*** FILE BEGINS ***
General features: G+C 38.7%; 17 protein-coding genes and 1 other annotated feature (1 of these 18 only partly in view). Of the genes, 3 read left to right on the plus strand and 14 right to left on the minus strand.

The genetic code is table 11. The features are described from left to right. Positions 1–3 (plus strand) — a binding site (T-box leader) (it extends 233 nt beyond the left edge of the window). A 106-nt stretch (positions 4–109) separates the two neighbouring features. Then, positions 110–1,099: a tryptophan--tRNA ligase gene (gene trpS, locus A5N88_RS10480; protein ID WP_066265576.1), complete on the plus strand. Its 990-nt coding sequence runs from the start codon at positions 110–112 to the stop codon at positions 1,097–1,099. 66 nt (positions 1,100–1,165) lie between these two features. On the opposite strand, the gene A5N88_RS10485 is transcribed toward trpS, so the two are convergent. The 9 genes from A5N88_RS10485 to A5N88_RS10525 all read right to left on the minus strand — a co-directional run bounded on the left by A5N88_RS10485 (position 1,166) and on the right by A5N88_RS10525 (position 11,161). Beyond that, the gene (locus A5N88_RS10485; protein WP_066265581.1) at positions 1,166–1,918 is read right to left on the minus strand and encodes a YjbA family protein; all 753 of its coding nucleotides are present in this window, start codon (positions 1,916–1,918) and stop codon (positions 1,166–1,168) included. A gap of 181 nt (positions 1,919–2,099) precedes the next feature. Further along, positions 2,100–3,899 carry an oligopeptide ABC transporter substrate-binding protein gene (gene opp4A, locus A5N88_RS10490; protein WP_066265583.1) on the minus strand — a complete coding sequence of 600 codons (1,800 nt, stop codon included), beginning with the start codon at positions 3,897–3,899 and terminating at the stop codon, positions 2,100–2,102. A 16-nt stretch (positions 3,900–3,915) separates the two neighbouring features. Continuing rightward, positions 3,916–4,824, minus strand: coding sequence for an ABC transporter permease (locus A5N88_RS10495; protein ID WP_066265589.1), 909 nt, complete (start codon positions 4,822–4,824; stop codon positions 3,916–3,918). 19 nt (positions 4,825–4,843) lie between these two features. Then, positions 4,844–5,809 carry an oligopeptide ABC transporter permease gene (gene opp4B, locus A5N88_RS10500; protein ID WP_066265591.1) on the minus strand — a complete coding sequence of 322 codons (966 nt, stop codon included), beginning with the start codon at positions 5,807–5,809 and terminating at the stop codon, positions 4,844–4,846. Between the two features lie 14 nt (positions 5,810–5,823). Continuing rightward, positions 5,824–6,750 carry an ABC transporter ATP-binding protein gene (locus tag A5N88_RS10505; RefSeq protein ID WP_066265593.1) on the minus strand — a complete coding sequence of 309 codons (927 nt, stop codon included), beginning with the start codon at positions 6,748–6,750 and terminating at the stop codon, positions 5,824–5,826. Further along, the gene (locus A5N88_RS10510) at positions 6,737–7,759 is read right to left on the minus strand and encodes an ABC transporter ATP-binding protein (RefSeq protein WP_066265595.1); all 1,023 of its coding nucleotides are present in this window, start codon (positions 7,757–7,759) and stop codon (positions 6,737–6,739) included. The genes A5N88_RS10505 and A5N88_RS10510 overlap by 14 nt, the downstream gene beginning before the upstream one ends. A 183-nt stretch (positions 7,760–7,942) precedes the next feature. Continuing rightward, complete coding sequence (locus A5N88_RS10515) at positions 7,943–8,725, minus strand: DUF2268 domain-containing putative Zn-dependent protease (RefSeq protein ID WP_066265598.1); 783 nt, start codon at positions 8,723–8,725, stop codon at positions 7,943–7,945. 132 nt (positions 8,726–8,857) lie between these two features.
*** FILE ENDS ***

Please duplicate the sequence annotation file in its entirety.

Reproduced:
General features: G+C 38.7%; 17 protein-coding genes and 1 other annotated feature (1 of these 18 only partly in view). Of the genes, 3 read left to right on the plus strand and 14 right to left on the minus strand.

The genetic code is table 11. The features are described from left to right. Positions 1–3 (plus strand) — a binding site (T-box leader) (it extends 233 nt beyond the left edge of the window). A 106-nt stretch (positions 4–109) separates the two neighbouring features. Then, positions 110–1,099: a tryptophan--tRNA ligase gene (gene trpS, locus A5N88_RS10480; protein ID WP_066265576.1), complete on the plus strand. Its 990-nt coding sequence runs from the start codon at positions 110–112 to the stop codon at positions 1,097–1,099. 66 nt (positions 1,100–1,165) lie between these two features. On the opposite strand, the gene A5N88_RS10485 is transcribed toward trpS, so the two are convergent. The 9 genes from A5N88_RS10485 to A5N88_RS10525 all read right to left on the minus strand — a co-directional run bounded on the left by A5N88_RS10485 (position 1,166) and on the right by A5N88_RS10525 (position 11,161). Beyond that, the gene (locus A5N88_RS10485; protein WP_066265581.1) at positions 1,166–1,918 is read right to left on the minus strand and encodes a YjbA family protein; all 753 of its coding nucleotides are present in this window, start codon (positions 1,916–1,918) and stop codon (positions 1,166–1,168) included. A gap of 181 nt (positions 1,919–2,099) precedes the next feature. Further along, positions 2,100–3,899 carry an oligopeptide ABC transporter substrate-binding protein gene (gene opp4A, locus A5N88_RS10490; protein WP_066265583.1) on the minus strand — a complete coding sequence of 600 codons (1,800 nt, stop codon included), beginning with the start codon at positions 3,897–3,899 and terminating at the stop codon, positions 2,100–2,102. A 16-nt stretch (positions 3,900–3,915) separates the two neighbouring features. Continuing rightward, positions 3,916–4,824, minus strand: coding sequence for an ABC transporter permease (locus A5N88_RS10495; protein ID WP_066265589.1), 909 nt, complete (start codon positions 4,822–4,824; stop codon positions 3,916–3,918). 19 nt (positions 4,825–4,843) lie between these two features. Then, positions 4,844–5,809 carry an oligopeptide ABC transporter permease gene (gene opp4B, locus A5N88_RS10500; protein ID WP_066265591.1) on the minus strand — a complete coding sequence of 322 codons (966 nt, stop codon included), beginning with the start codon at positions 5,807–5,809 and terminating at the stop codon, positions 4,844–4,846. Between the two features lie 14 nt (positions 5,810–5,823). Continuing rightward, positions 5,824–6,750 carry an ABC transporter ATP-binding protein gene (locus tag A5N88_RS10505; RefSeq protein ID WP_066265593.1) on the minus strand — a complete coding sequence of 309 codons (927 nt, stop codon included), beginning with the start codon at positions 6,748–6,750 and terminating at the stop codon, positions 5,824–5,826. Further along, the gene (locus A5N88_RS10510) at positions 6,737–7,759 is read right to left on the minus strand and encodes an ABC transporter ATP-binding protein (RefSeq protein WP_066265595.1); all 1,023 of its coding nucleotides are present in this window, start codon (positions 7,757–7,759) and stop codon (positions 6,737–6,739) included. The genes A5N88_RS10505 and A5N88_RS10510 overlap by 14 nt, the downstream gene beginning before the upstream one ends. A 183-nt stretch (positions 7,760–7,942) precedes the next feature. Continuing rightward, complete coding sequence (locus A5N88_RS10515) at positions 7,943–8,725, minus strand: DUF2268 domain-containing putative Zn-dependent protease (RefSeq protein ID WP_066265598.1); 783 nt, start codon at positions 8,723–8,725, stop codon at positions 7,943–7,945. 132 nt (positions 8,726–8,857) lie between these two features.